Read on to know what Sonam Kapoor feels about the current political scenario in India
“Women need to be smart about themselves. Nobody is going to empower them,” Sonam Kapoor told in an interview, responding to a query whether things will change for women in India in terms of safety and equality post-election. “If we want change, we need to be the change. We can’t expect to talk about it and do nothing about it,” added Sonam Kapoor, who is the daughter of well-known actor-filmmaker Anil Kapoor.
The election will involve 814 million voters, who are hoping to see positive change in the country after the polls, but the 28-year-old, tagged as the Bollywood’s style diva, begs to differ.
Known for her candour, she feels that in the battle of the ballot, there is no place for “dignity”. “Being extremely honest, I want to be optimistic about it (politics), but I am going to be realistic about it. I think changes will come very slowly. I hate to be not diplomatic, but that’s what it is. That’s how our country is working right now,” she said.
“Who do we vote for? Who do we speak to? It’s become a circus. It’s obnoxious. The kind of fight that is happening in the political arena, I think it’s dirty… there is no dignity left to it,” said the actress.
A staggering 100 million first-time voters would be casting their ballot in the April-May polls, whose results would be declared May 16. In the last few years crime against women has been on the rise and voters are hoping for a constructive change in this regard.
“Forget women, looking at the larger picture, if this is how they are going to fight, it’s mud-slinging and it’s extremely immature. It is like high school election. It’s very silly,” she said.
However, she feels “if more people will vote, may be slowly and steadily there will be a change”. In terms of equality, female actors are not on a par with their male counterparts when it comes to remuneration in showbiz.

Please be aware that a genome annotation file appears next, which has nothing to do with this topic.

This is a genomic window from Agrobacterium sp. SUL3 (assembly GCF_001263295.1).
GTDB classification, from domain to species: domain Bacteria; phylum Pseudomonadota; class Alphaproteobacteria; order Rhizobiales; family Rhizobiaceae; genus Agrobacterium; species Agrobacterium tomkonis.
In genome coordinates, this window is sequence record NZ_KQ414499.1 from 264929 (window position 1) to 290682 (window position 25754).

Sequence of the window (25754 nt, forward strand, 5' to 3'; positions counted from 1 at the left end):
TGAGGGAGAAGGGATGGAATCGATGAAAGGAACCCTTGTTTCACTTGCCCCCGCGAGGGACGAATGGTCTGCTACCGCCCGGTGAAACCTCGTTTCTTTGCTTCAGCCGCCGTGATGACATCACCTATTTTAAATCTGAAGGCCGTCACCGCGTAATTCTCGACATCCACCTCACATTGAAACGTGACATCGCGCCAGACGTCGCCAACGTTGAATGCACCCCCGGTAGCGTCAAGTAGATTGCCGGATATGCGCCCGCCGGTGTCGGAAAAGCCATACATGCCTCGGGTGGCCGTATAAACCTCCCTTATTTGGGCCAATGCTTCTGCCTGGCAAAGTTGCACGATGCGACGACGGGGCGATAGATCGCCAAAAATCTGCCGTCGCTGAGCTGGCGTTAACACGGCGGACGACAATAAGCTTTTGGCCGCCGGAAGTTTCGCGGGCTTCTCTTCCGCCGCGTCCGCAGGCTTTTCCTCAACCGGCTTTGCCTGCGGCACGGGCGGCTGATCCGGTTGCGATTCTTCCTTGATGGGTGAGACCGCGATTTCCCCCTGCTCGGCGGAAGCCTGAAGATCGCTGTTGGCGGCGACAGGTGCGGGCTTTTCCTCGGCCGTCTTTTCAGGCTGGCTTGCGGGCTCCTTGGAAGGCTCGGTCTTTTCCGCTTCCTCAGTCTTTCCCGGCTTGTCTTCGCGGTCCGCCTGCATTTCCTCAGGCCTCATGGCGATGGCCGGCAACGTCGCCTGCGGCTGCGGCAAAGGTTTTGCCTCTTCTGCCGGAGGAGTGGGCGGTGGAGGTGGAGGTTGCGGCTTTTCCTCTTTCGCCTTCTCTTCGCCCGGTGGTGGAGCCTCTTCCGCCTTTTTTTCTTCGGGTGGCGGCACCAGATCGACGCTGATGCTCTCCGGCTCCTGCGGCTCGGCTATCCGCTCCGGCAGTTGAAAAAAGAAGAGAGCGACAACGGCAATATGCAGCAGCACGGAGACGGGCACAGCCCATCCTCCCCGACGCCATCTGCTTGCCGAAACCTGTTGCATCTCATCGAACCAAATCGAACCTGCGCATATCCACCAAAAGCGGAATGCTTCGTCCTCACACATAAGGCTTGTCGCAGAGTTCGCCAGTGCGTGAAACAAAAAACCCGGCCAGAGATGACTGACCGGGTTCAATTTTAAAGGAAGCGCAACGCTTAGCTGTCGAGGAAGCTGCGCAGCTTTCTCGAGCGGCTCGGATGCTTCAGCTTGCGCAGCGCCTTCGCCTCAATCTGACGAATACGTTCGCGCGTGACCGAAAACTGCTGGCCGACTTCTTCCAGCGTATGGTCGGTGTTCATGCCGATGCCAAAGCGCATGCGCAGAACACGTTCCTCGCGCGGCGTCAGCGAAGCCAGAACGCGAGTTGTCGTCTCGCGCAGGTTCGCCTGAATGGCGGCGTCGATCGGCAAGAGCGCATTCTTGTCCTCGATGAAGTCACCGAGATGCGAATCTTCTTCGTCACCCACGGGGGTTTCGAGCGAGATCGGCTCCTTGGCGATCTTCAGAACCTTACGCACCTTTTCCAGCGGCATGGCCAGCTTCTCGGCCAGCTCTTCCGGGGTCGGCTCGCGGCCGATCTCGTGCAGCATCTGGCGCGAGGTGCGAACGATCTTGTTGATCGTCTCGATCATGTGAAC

“Things for actors (female) have not changed. To be very honest, people are trying, everybody is trying and that’s the best thing,” said the actor, who comes from an affluent film family.
She agrees that the remuneration bar should be upped, but feels that she is not the right person to talk about it.
“Like I said, we need to do it. It’s easy for me to make these choices because I have got a comfortable background. So I am going to be the last person to be judgmental about anybody. “I am not even trying to be modest about it. There are people who can do it. Those who are strong in this industry – like successful girls right now – Deepika Padukone, Anushka Sharma, Sonakshi Sinha – they can voice their opinion. I have a long way to go,” she said.
However, she pointed out that filmmaking is a business and remuneration is directly linked to box-office profits. “At the end of the day, the film industry is a business. If we are not going to make that kind of money for them (the filmmakers), they are not going to pay us that kind of money.”
Is the profit margin shared with actors? “You get the profit margin if you are the lead of the film and if the film is being sold on your name, then you do get it. It’s that’s up to you and your lawyers, agents, etc. So you can be smart about it.”